Corruption is definitely not an evil that only plagues Brazil but absolutely all countries without exception, to a greater or lesser extent. The existence of corruptors presupposes the existence of corrupts and vice versa. Therefore, focusing on fighting corruption at both extremes is essential, otherwise the effort may be in vain.
And, just like a metastatic cancer, corruption does not remain limited to one organ, and can affect any part of the organism, whether in the Executive, Legislative, or Judiciary Branches, in any of the entities of the direct (Union, States, Municipalities, or Federal District) or indirect (agencies, public foundations, state-owned companies, government controlled private companies, or public consortia) public administration.
A non-governmental organization called Transparency International – created in Berlin, Germany, on May 4, 1993 –, began to develop criteria, which currently add up to 13 in total, to begin measuring the situation of corruption in each of the countries.
By these criteria, the results are extremely worrying, considering that, in the last decade, 86% of evaluated countries have stagnated or worsened their fight against corruption. And, unfortunately, Brazil is among them. Indeed, Brazil has always managed to remain below the world average throughout the decade, although close to it. Let's face it, as one of the 10 largest economies in the world, this is very little, not to say unacceptable.
It is important to point out that Brazil has tried to improve the fight against corruption, with the disclosure and investigation of scandals called Mensalão and Petrólão, later resulting in the largest anti-corruption operation ever carried out in the country, called Operação Lava Jato, mobilizing especially the Federal Police and the Prosecution Office.
However, given these historical facts, what is the country missing today to exercise a more effective fight against corruption? Although the issue is complex, and several adjustments are necessary, two measures would be decisive to radically change the current scenario and place Brazil in a select group of countries that raise awareness and efficiently fight corruption:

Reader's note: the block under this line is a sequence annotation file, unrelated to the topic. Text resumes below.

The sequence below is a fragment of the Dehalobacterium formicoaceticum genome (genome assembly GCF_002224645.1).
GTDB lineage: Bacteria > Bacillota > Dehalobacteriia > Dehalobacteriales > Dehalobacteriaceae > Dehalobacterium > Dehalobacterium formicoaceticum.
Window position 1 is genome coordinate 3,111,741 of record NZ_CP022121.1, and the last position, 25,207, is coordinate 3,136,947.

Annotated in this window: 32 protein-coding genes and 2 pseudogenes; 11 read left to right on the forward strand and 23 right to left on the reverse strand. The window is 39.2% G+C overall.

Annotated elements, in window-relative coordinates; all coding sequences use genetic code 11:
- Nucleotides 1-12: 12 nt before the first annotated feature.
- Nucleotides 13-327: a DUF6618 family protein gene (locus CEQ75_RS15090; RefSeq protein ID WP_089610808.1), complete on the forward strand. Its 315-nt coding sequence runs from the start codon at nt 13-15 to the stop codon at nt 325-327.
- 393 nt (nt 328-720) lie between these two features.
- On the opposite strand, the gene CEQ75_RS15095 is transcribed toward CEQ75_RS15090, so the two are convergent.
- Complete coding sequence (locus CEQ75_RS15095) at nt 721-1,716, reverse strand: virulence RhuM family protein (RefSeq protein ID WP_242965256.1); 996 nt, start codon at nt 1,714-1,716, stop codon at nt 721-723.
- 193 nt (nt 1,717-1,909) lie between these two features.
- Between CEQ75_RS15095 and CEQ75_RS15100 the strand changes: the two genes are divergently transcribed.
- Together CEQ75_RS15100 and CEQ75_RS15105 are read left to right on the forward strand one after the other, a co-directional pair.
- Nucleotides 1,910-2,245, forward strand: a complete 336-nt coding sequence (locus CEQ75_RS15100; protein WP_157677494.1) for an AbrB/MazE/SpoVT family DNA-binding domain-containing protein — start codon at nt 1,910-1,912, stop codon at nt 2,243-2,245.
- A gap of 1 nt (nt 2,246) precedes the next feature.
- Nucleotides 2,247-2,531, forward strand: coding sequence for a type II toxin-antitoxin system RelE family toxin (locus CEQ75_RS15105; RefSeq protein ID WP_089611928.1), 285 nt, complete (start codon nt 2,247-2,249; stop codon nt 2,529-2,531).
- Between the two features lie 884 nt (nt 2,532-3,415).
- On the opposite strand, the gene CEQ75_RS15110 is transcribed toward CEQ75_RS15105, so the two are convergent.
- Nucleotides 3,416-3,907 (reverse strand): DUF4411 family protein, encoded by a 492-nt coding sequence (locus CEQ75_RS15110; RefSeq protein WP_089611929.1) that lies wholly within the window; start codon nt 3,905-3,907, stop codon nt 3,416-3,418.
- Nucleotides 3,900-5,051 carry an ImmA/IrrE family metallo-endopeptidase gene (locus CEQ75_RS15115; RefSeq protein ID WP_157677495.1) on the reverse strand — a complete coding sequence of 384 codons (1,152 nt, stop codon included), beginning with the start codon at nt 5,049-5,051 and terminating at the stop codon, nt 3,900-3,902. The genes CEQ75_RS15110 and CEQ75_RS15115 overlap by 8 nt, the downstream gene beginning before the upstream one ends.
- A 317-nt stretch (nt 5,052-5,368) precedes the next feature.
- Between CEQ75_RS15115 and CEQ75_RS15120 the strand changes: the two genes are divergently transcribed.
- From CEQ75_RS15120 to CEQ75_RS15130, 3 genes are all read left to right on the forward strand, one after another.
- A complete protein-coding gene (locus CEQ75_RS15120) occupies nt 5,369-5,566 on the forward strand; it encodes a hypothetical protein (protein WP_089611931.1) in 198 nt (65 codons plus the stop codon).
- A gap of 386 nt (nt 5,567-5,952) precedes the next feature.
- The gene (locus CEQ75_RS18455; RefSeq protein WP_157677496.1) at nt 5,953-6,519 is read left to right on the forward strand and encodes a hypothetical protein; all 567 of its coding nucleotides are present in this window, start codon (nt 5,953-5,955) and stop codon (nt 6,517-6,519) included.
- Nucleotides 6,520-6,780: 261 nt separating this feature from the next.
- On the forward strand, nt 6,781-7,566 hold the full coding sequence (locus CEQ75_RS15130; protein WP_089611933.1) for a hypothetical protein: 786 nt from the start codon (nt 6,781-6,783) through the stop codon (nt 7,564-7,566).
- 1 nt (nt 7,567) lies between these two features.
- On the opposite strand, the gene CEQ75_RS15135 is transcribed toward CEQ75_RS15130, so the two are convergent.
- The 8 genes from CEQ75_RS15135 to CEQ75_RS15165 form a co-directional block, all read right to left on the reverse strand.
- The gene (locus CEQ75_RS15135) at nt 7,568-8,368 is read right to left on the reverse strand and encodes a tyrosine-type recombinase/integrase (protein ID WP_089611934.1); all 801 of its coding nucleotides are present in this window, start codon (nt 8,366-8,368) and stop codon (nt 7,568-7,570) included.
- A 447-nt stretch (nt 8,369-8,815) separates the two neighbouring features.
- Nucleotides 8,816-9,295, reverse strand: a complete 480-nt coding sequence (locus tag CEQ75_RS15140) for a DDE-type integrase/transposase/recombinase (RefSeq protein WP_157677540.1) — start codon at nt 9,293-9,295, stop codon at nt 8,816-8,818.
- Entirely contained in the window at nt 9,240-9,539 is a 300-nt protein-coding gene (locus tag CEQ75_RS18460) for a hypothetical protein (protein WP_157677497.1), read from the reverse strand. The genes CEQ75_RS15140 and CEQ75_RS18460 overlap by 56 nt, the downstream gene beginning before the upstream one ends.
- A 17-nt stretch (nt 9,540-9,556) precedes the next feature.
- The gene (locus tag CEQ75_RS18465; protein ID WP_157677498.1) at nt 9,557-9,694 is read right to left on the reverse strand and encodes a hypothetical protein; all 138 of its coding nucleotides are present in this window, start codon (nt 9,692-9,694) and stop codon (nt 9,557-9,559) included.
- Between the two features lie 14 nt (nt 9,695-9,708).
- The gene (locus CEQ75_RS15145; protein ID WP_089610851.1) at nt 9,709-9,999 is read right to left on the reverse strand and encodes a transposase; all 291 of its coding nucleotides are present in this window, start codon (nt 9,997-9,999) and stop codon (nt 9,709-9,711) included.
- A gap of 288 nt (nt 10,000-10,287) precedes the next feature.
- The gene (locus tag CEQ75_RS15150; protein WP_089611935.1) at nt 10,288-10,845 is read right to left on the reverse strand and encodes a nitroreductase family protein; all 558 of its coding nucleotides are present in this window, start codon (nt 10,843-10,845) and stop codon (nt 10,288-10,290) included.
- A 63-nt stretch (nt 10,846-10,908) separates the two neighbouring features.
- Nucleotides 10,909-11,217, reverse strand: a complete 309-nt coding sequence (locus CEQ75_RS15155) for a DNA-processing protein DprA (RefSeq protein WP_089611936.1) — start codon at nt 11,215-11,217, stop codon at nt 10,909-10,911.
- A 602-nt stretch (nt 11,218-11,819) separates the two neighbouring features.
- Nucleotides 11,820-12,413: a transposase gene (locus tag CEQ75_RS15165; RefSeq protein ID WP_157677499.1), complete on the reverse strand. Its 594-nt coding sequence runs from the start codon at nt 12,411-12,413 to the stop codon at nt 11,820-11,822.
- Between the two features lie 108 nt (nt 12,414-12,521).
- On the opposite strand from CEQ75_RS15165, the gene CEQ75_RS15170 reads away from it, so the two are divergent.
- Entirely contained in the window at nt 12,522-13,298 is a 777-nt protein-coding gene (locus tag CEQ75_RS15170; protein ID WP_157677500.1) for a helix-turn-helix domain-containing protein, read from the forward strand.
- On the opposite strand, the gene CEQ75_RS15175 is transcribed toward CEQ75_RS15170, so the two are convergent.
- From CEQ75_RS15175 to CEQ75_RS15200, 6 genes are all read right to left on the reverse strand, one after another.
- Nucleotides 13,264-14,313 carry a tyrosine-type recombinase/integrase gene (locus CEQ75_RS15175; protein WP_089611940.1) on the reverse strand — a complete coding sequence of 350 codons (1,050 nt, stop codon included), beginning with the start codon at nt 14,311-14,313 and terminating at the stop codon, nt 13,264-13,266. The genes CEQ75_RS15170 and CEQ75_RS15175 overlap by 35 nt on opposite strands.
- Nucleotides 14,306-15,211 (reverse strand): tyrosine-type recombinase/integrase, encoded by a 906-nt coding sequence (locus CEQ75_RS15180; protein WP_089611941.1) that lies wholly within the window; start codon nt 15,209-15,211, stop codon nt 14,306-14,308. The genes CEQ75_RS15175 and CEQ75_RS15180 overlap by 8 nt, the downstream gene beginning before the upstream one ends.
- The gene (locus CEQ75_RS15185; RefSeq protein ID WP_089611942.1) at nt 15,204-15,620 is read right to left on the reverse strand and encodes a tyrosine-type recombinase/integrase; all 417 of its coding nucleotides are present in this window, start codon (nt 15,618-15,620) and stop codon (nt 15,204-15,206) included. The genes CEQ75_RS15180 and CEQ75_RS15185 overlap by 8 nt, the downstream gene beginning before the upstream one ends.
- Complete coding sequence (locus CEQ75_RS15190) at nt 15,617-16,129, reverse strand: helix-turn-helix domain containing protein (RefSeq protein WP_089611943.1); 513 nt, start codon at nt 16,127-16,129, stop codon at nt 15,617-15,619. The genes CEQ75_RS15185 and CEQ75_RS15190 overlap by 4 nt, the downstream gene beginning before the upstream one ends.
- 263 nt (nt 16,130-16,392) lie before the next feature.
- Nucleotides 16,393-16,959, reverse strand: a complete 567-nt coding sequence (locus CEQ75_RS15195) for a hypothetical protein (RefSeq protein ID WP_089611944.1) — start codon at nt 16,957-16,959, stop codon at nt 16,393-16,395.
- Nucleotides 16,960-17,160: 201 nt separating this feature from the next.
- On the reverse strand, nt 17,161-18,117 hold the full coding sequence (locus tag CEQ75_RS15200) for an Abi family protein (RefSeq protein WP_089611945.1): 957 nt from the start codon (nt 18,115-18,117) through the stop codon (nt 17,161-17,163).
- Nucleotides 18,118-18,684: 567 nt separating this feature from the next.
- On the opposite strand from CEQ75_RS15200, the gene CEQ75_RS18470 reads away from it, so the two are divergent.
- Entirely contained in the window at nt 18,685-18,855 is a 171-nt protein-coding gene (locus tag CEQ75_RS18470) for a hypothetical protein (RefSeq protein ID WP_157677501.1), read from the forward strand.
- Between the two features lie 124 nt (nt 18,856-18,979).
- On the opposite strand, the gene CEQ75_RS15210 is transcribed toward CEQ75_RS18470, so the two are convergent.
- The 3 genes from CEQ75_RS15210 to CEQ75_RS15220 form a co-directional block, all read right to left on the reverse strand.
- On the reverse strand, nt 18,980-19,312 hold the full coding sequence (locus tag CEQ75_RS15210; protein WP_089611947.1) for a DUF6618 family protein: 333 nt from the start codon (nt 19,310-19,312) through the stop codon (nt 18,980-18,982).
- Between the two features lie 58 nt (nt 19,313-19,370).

KEY MEASURES TO FIGHT CORRUPTION
1. Creation of an Anti-Corruption Agency, as a special autonomous agency, non-subordinated to the Government but linked thereto, whose autonomy would allow educational, preventive, and punitive actions, with less risk of political interference from the Executive Branch and vicissitudes in the idiosyncrasies of the members of the Judiciary.
2. Amendment to laws with the purpose of, when creating the Anti-Corruption Agency, providing it with sanctioning powers to assign penalties at the administrative level, including the confiscation of assets resulting, in an uncontroversial way, from acts of corruption.
With respect to the first measure above, history has already demonstrated how necessary the independence of a public entity is to combat corruption. Existing entities such as the Brazilian Office of the Comptroller General, which is an internal control body of the Brazilian Government, regardless of the ideology of the ruling party, suffer direct political interference from the head of the Executive Branch, while the Federal Court of Accounts suffers direct political interference from the legislative chambers. Similarly, the same occurs in States, Municipalities, and the Federal District.
The Prosecution Office, which should be an independent institution, as the intention behind the Anti-Corruption Agency, is managed by an Attorney General, designated by the head of the Executive Branch. The conclusion is logical and obvious… without the Anti-Corruption Agency, with predetermined criteria for selecting its directors and measures such as making it impossible to reassign the same individual once their term is over, Brazil lacks an entity independent enough to adopt the necessary measures to combat this evil.
Regarding the second measure above, reducing the feeling of impunity and lack of applicability of sanctions in the fight against corruption is essential. A very recent example, regardless of political ideologies, was the decision to hold public servants liable only in the intentional modality of crimes of misconduct in public office, going against, for example, the US Sarbannes-Oxley Act which, similarly, obliged presidents and financial directors of companies to sign their financial statements, to avoid the argument that they were unaware of any irregularity.
One does not need to be a jurist or Law student to conclude that the allegation of unawareness in the defense of a public servant who has committed an act of misconduct in public office will bar the application of the law, since the prosecution must prove the intention, that is, the intention to commit the crime.
When effective sanctions are applied, the scenario will certainly change – for example, the corruptor being permanently banned on bidding with the Federal Government, and the same applies for any companies in which the corruptor is directly or indirectly involved, including through relatives, in addition to detention; or the summary permanent dismissal of the public servant and detention for the corrupt. In addition to such sanctions, it is essential that the assets resulting from acts of corruption are confiscated, which is legally called expropriation.